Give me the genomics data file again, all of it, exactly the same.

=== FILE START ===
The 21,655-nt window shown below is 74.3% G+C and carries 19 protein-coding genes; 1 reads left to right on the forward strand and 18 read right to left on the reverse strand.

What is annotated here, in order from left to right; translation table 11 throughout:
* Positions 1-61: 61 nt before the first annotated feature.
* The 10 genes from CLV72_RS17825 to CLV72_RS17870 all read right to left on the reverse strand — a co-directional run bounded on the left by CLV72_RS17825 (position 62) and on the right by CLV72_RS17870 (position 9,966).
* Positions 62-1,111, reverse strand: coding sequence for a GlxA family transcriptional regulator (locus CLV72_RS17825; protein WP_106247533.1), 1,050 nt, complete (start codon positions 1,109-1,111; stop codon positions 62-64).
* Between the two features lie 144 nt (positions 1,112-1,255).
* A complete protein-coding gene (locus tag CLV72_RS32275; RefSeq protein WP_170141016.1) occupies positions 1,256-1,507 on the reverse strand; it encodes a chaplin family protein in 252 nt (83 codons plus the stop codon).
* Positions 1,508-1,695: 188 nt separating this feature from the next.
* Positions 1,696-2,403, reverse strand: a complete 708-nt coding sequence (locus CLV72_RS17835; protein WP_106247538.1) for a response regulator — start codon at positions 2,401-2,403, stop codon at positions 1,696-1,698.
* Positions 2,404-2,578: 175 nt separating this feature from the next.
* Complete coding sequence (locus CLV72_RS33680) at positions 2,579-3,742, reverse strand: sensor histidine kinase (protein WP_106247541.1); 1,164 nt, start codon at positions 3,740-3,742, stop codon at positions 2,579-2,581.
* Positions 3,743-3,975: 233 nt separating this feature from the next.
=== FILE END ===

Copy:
The 21,655-nt window shown below is 74.3% G+C and carries 19 protein-coding genes; 1 reads left to right on the forward strand and 18 read right to left on the reverse strand.

What is annotated here, in order from left to right; translation table 11 throughout:
* Positions 1-61: 61 nt before the first annotated feature.
* The 10 genes from CLV72_RS17825 to CLV72_RS17870 all read right to left on the reverse strand — a co-directional run bounded on the left by CLV72_RS17825 (position 62) and on the right by CLV72_RS17870 (position 9,966).
* Positions 62-1,111, reverse strand: coding sequence for a GlxA family transcriptional regulator (locus CLV72_RS17825; protein WP_106247533.1), 1,050 nt, complete (start codon positions 1,109-1,111; stop codon positions 62-64).
* Between the two features lie 144 nt (positions 1,112-1,255).
* A complete protein-coding gene (locus tag CLV72_RS32275; RefSeq protein WP_170141016.1) occupies positions 1,256-1,507 on the reverse strand; it encodes a chaplin family protein in 252 nt (83 codons plus the stop codon).
* Positions 1,508-1,695: 188 nt separating this feature from the next.
* Positions 1,696-2,403, reverse strand: a complete 708-nt coding sequence (locus CLV72_RS17835; protein WP_106247538.1) for a response regulator — start codon at positions 2,401-2,403, stop codon at positions 1,696-1,698.
* Positions 2,404-2,578: 175 nt separating this feature from the next.
* Complete coding sequence (locus CLV72_RS33680) at positions 2,579-3,742, reverse strand: sensor histidine kinase (protein WP_106247541.1); 1,164 nt, start codon at positions 3,740-3,742, stop codon at positions 2,579-2,581.
* Positions 3,743-3,975: 233 nt separating this feature from the next.